The food scene here is great and continues to grow, with new places popping up “on the reg” (cool talk). Some of my favorites are Common Thread, Cotton & Rye, Bull St. Taco, The Wyld, Husk, Flying Monk, Wiley’s Championship BBQ, and the bread from “Cult Coffee,” which is just down the street from “Krack Kroger.” We call it Cult Coffee because it’s a coffee shop around the corner from our home that is also run by members of a cult called The Twelve Tribes, which is sort of like Jews for Jesus except it’s the opposite so it’s kind of like Christians for Jews, if that makes sense. Regardless, they seem like very nice people in modest clothing and they make incredible bread. We call it Krack Kroger because it’s got a vaguely crackhouse vibe. (But they also sell pretty good chicken-in-a-bag.)
The school my son attends, the Savannah College of Art and Design (SCAD) is sort of the South’s answer to the Rhode Island School of Design. Started in the late 70’s with a single building SCAD has grown to become a major regional institution. They’ve restored dozens of old Savannah buildings and attracted students from around the world. Any big-spending institution is going to cause controversy and SCAD is no different. Yes, they’ve revitalized much of the historic city center but along with large investments come concerns about gentrification, etc. To my carpetbagger eyes, the good they are doing for the city outweighs the heavy-handed way they make their imprint felt, and I’m grateful for everything they’ve done to revitalize what had been a rundown city center.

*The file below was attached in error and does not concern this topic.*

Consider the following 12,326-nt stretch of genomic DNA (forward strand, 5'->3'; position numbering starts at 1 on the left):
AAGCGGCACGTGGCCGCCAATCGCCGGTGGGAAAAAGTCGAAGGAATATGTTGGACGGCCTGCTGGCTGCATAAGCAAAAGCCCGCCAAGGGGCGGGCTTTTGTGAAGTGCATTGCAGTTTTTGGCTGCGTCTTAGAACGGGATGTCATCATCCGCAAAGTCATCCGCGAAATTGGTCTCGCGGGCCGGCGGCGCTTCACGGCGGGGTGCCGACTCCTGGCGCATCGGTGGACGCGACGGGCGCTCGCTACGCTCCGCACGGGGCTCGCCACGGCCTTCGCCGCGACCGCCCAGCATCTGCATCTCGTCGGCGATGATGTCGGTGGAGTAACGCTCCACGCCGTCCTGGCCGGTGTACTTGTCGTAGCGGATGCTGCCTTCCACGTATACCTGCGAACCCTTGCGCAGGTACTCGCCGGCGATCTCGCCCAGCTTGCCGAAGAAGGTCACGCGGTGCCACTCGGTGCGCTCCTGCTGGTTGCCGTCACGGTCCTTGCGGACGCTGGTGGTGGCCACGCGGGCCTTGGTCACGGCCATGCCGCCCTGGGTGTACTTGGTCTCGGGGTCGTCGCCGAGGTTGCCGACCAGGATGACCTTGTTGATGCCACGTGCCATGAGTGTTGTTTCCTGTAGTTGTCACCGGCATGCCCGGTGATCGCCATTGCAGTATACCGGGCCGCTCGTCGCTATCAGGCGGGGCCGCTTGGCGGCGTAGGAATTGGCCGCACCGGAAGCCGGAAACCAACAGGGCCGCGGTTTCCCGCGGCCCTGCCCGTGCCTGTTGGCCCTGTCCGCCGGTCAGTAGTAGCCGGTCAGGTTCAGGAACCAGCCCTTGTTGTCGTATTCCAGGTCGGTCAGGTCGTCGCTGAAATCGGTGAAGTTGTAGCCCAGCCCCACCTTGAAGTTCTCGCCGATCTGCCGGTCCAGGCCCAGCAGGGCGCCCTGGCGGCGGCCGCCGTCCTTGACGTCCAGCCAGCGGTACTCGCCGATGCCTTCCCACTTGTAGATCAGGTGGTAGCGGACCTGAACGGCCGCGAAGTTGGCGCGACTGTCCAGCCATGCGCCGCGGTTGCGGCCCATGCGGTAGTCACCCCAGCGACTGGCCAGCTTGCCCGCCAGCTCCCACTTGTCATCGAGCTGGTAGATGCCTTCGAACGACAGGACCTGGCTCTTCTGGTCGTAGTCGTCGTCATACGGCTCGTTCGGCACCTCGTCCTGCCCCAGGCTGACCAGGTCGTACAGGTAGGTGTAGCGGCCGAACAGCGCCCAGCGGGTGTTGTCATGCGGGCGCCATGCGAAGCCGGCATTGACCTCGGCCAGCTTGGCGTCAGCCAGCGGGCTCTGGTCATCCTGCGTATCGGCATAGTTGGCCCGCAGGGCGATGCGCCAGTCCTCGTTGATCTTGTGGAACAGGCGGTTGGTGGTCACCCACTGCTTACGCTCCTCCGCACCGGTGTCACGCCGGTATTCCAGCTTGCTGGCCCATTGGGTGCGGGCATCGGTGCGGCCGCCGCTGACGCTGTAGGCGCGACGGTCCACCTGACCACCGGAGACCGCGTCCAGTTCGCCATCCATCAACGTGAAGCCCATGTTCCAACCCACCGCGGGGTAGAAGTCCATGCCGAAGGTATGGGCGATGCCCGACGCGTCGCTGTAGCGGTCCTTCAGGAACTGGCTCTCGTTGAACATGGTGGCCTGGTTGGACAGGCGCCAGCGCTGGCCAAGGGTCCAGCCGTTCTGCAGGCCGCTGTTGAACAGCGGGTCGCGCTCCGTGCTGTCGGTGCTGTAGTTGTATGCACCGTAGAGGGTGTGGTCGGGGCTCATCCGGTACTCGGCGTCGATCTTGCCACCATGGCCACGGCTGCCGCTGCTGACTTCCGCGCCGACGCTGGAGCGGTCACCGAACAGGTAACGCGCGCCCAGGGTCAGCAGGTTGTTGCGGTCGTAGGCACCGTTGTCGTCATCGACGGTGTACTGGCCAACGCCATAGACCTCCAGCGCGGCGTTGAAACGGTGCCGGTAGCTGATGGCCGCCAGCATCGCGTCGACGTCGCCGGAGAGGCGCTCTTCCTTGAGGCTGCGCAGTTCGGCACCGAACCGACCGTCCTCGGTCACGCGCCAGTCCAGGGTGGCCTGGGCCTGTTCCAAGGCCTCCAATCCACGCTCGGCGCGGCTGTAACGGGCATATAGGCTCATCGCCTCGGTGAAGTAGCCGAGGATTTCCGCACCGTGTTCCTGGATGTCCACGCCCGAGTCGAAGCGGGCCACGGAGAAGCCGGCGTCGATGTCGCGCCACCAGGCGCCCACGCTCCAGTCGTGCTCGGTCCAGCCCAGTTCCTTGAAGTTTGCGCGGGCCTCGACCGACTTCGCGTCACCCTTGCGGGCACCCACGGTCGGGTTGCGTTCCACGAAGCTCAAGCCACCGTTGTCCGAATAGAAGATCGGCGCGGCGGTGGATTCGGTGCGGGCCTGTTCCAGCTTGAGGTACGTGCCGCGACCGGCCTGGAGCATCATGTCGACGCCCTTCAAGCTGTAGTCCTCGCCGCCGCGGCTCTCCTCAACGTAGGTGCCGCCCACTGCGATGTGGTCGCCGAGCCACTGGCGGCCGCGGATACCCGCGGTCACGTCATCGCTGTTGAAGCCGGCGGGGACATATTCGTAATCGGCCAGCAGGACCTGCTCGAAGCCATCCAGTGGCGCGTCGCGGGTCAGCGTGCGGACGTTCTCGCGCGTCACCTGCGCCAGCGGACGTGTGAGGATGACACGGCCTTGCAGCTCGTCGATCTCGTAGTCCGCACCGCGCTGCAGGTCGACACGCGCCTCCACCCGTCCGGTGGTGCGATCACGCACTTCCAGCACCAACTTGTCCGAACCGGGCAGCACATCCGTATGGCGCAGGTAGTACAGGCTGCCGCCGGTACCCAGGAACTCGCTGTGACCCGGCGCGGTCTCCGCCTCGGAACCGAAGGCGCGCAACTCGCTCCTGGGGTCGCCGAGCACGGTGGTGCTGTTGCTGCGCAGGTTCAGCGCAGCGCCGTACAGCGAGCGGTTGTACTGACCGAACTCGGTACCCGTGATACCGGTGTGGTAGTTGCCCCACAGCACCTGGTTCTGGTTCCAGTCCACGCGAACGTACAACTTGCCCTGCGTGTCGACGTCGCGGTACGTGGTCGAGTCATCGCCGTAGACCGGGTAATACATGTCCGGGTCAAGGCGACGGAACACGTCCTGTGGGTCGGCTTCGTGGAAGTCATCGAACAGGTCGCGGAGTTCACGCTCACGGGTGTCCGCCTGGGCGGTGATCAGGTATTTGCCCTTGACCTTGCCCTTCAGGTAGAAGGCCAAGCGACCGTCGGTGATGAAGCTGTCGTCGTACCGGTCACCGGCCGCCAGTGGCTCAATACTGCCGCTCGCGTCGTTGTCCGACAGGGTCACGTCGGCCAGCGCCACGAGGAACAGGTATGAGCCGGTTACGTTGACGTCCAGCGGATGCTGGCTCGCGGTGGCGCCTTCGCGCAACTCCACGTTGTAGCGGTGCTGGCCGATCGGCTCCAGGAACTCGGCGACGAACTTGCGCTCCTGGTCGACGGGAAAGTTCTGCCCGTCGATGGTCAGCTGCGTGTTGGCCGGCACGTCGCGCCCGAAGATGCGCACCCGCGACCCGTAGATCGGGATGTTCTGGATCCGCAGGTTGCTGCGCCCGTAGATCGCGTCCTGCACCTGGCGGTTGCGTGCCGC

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Another side benefit of having a major arts college in town is that the entire city takes on an artsy cast. Savannah is filled with art and artists. Savannah has yet to create a nationally-recognized and cohesive art scene, but the town’s vibe is “Southern Bohemian Chic,” which features a lot of chunky jewelry and calf tattoos. Predictably, the politics lean liberal although I find most people tend to avoid talking politics altogether; I haven’t heard a single person mention Trump’s Georgia case for election interference, for example. Maybe the decorum here is predicated on gracious Southern manners, but I suspect may also have something to do with Southern firearm habits. I don’t believe an armed society is a polite society but it certainly is a cautious one.
I don’t know how long we’ll be here. Maybe a few years, maybe the rest of our lives. Hard to say at the moment. Walking through the Chippewa Square sippin’ on a sweet tea on a balmy February day is preferable to shoveling Connecticut snow. At the same time, I’m not sure I’ll ever feel entirely at home in The South. The men here simply own too many salmon-colored shorts. The languid pace is, at times, a touch too languid. The pizza, while serviceable, is not quite up to snuff. Also, the closest place to play poker is in Jacksonville, two hours away, which is an important consideration when your primary hobby is playing poker. For us, for now, Savannah is a good choice. But if you want to buy my house, feel free to make an offer. I hear St. Paul, Minnesota is too cold for cockroaches.